The Justice Department continues to land on the right side of history by extending more federal benefits to same-sex married couples. The department's latest decision outlined in a memo released Monday further accepts gay couples as full members of society who, along with their families, deserve the same protections and rights given to heterosexual couples. But where the federal government springs forward, Florida remains stuck. A 2008 constitutional amendment bans same-sex marriage, and sooner rather than later Florida voters or the courts will have to correct that legalized discrimination.
Attorney General Eric Holder's memo calls for same-sex married couples to be able to enjoy the same protections, rights and privileges as their heterosexual counterparts at the federal level. In bankruptcy courts, for example, same-sex couples can now file jointly, and domestic support obligations such as alimony to former same-sex spouses can be enforced and upheld. The new policy also provides for the surviving spouse of a public safety officer, such as a firefighter or a law enforcement officer killed in the line of duty, to be eligible for death benefits. The policy extends to federal prisons, where incarcerated same-sex spouses may now receive spousal visitation, permission to attend a spouse's funeral or to be furloughed at times of a spouse's crisis.
The policy shift comes as the country's views on same-sex marriage are quickly evolving for the better. Last summer, the U.S. Supreme Court struck down the Defense of Marriage Act, a move that forced the federal government to recognize legal same-sex marriages. And 17 states and the District of Columbia now recognize same-sex marriages. While pitched battles about same-sex marriage rage in some places such as Utah, other states are expected to legalize gay marriage as more Americans see the fight as one that centers on civil rights rather than religion. Yet Florida's Constitution declares that marriage is between one man and one woman. A movement is afoot to revisit the issue. Earlier this year, six same-sex couples filed suit against the state for their inability to marry here, and same-sex marriage advocacy groups plan a challenge at the ballot box at some point. The sooner Florida is able to move forward rather than remain stuck in the discriminatory past, the better.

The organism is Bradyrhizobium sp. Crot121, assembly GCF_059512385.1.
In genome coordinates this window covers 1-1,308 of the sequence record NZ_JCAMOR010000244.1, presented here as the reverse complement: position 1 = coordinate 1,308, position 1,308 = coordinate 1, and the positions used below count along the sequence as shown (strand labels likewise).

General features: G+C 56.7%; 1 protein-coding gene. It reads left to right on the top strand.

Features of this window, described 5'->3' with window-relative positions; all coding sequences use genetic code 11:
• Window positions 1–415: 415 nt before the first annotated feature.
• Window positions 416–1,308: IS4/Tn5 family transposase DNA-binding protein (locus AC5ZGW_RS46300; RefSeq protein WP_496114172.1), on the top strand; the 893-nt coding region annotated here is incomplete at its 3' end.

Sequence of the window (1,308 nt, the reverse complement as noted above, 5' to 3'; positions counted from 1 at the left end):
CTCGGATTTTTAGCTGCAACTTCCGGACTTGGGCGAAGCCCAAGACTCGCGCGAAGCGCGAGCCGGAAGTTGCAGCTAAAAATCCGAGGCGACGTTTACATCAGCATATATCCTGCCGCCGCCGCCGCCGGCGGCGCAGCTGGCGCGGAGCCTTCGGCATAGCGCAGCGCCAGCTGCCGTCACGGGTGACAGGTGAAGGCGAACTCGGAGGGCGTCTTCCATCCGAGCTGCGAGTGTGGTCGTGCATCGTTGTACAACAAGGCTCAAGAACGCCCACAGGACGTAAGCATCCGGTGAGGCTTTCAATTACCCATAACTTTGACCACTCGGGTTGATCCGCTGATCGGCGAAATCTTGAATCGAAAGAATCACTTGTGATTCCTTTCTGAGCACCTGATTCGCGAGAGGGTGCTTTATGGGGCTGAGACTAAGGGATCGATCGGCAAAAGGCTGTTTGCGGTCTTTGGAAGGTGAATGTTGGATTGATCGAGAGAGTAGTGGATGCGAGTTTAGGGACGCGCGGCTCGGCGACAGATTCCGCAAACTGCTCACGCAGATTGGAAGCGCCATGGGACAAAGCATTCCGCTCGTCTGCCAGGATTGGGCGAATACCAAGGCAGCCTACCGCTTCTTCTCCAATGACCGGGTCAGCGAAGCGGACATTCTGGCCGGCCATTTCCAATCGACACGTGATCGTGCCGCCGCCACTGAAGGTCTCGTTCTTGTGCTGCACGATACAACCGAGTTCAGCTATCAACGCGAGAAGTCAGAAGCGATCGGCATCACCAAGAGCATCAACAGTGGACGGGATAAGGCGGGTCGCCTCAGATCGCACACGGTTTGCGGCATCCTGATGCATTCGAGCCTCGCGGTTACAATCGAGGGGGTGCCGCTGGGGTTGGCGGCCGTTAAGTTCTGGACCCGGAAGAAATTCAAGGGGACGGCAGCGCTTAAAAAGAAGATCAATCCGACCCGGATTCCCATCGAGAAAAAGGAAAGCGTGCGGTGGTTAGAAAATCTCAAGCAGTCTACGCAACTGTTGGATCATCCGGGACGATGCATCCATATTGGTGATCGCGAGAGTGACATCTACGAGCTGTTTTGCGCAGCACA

This nation's founders envisioned a nation steeped in freedom and equal rights even as they excluded large groups of people in their initial declarations. But throughout history, well-intentioned citizens have extended those rights through campaigns to end slavery, the women's suffrage movement and the civil rights movement. Then, as now, the federal government led the way forward. Eventually states complied, but not without impassioned opposition. Today, those who truly believe in equality for all should examine how Florida's laws and constitutional ban on same-sex marriage square with that belief. Reasonable Floridians will recognize the state's position is not defensible and help build the case for change.